A few weeks ago I introduced you to Kristie Reddick, one half of The Bug Chicks. The Bug Chicks are two women who are working to change the way the world thinks about insects. Today I’m here with Jessica Honaker, Kristie’s partner in entomology.
Meet Jessica Honaker of The Bug Chicks
Jessica Honaker has her Master’s Degree in Entomology from Texas A&M University, where she studied the effects of blackmargined aphid honeydew production on pecan nut production.
Would people who knew you in your youth be surprised be your current career choice? What led you to study insects?
A lot of people I knew when I was younger would be surprised at what I’m doing right now. Not the science part – I was always heading in that direction – but with bugs, specifically. I wanted to be a physical therapist, and then one invertebrate class in college really caught my interest. The professor’s enthusiasm for the subject was contagious! I started working in an entomology lab and taking more ento-specific classes and I began to realize what huge roles these tiny animals have in our world. I wanted to figure out ways for us to better balance insect-human interactions, and I did this through my research in with aphids in pecan orchards.
Why do you think there’s a persistent stereotype that girls are afraid of creepy crawly things? I have two older teen boys and they still call on me to remove spiders (arachnids, not insects, I know) or even errant moths.
I think it is a multi-faceted issue. The media has a lot to do with how girls and women see and value themselves, and how they should behave to fit into popular society. There is also this old-fashioned notion of gender roles, where men do the heavy lifting and the brain work. Girls are praised for being pretty while boys are praised for their outspokenness and ambition. Add how insects are portrayed in the media – dangerous, terrifying, and out to get you – and you have a toxic mix of messages that people are surrounded by day after day.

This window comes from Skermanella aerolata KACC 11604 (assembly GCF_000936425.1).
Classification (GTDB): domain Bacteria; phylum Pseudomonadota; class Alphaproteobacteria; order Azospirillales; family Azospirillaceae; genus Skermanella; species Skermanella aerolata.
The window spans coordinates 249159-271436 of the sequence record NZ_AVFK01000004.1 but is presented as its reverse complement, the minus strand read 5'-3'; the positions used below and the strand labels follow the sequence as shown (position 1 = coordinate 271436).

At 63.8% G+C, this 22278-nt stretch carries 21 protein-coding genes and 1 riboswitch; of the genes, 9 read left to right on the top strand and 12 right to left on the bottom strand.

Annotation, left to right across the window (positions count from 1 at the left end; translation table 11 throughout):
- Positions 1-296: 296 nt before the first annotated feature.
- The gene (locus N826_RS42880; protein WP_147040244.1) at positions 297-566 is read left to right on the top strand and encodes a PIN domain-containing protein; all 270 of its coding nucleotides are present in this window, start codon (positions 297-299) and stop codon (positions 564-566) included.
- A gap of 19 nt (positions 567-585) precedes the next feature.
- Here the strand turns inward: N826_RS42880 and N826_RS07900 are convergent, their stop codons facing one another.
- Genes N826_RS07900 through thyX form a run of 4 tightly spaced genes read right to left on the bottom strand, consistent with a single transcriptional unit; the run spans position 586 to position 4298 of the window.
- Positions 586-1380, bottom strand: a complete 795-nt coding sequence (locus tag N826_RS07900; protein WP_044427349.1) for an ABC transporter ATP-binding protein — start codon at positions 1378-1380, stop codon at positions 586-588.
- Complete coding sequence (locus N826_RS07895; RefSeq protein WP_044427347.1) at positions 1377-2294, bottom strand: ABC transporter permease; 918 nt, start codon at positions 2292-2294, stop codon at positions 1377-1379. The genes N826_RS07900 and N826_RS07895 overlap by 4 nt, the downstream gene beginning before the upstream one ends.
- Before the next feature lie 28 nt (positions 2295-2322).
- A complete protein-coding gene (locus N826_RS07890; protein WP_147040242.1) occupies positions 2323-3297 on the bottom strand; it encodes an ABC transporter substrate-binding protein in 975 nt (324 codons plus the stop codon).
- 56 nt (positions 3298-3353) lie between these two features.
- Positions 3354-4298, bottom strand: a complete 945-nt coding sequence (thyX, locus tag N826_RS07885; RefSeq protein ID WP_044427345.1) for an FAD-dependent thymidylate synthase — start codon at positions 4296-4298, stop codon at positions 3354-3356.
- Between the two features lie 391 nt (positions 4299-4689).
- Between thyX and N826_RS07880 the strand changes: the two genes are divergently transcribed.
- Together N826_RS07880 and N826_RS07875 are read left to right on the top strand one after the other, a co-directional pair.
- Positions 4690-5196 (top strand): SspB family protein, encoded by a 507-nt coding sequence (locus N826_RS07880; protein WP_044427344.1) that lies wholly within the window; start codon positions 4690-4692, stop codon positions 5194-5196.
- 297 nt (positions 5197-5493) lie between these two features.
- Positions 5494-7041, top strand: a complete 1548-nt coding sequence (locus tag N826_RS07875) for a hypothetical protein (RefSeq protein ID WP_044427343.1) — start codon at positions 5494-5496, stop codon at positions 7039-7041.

Why is it important for people to understand and appreciate insects?
Insects help our planet to function properly! It’s something that isn’t on most people’s radars. Even if we don’t see it, these animals are working behind the scenes pollinating our crops, providing food for other organisms, and breaking down dead organic material. We need them. Also, there are so many bizarre morphologies (body types)and behaviors it is hard to not be intrigued.
There are a of cool facts about insects, and also some horrifying ones. Share a favorite!
One of my favorites – some species of ants will actually tend to a “herd” of aphids. The ants protect the aphids from predators and in return, the aphids allow the ants to “milk” them of their honeydew (aphid excrement). The ants then take this sugar source back to the nest.
I saw you mention a “pinning party” on Twitter and thought you were referring to pinning insect photos on Pinterest, maybe because I have an entomology Pinterest board. Explain your version of a pinning party.
While we do love Pinterest, our version is a little different! We pin insects for our teaching collection. They’re handy because we can show their tiny body parts to the students we teach. That being said, we don’t often pin insects – only when the specimens in our collection get a bit busted. We’d rather take photos and videos of these awesome animals and show them off that way.
Do you eat insects? If so, any favorites or prep tips?
I have to be honest – I don’t often eat insects, because I’m allergic to shellfish and there is a possibility of a cross-allergy. (Shellfish and insects are “cousins.”) However, I’m not ready to give up eating insects yet! I’ve had some really good insect dishes (Kristie’s mealworm tacos come to mind). One of the big things is to feed the insects on something like apples for a couple of days before cooking them. It gives them a great flavor.
Anything else you’d like to add?
Having an open mind is so important. Be willing to say yes to learning and trying new things, because you never know what your new favorite thing will be unless you try it!